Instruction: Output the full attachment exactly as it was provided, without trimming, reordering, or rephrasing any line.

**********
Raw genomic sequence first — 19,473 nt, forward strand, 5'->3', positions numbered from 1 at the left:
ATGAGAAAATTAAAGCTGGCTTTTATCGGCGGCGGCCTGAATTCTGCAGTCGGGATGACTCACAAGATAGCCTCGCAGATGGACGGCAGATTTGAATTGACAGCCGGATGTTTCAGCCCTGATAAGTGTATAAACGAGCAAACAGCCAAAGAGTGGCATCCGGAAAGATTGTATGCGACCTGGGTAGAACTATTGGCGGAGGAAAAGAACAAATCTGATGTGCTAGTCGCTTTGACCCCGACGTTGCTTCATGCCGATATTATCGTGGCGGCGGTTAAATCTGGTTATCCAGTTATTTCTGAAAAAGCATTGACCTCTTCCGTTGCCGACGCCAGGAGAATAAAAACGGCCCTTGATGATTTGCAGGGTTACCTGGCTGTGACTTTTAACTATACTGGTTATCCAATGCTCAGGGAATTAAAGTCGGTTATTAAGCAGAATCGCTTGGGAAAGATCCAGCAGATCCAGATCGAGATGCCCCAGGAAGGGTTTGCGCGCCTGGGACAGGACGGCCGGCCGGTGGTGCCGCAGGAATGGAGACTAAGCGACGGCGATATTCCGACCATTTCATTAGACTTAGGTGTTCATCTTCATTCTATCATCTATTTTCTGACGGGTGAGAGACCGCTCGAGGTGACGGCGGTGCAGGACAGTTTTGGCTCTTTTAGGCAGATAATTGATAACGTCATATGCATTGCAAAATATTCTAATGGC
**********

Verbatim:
Raw genomic sequence first — 19,473 nt, forward strand, 5'->3', positions numbered from 1 at the left:
ATGAGAAAATTAAAGCTGGCTTTTATCGGCGGCGGCCTGAATTCTGCAGTCGGGATGACTCACAAGATAGCCTCGCAGATGGACGGCAGATTTGAATTGACAGCCGGATGTTTCAGCCCTGATAAGTGTATAAACGAGCAAACAGCCAAAGAGTGGCATCCGGAAAGATTGTATGCGACCTGGGTAGAACTATTGGCGGAGGAAAAGAACAAATCTGATGTGCTAGTCGCTTTGACCCCGACGTTGCTTCATGCCGATATTATCGTGGCGGCGGTTAAATCTGGTTATCCAGTTATTTCTGAAAAAGCATTGACCTCTTCCGTTGCCGACGCCAGGAGAATAAAAACGGCCCTTGATGATTTGCAGGGTTACCTGGCTGTGACTTTTAACTATACTGGTTATCCAATGCTCAGGGAATTAAAGTCGGTTATTAAGCAGAATCGCTTGGGAAAGATCCAGCAGATCCAGATCGAGATGCCCCAGGAAGGGTTTGCGCGCCTGGGACAGGACGGCCGGCCGGTGGTGCCGCAGGAATGGAGACTAAGCGACGGCGATATTCCGACCATTTCATTAGACTTAGGTGTTCATCTTCATTCTATCATCTATTTTCTGACGGGTGAGAGACCGCTCGAGGTGACGGCGGTGCAGGACAGTTTTGGCTCTTTTAGGCAGATAATTGATAACGTCATATGCATTGCAAAATATTCTAATGGC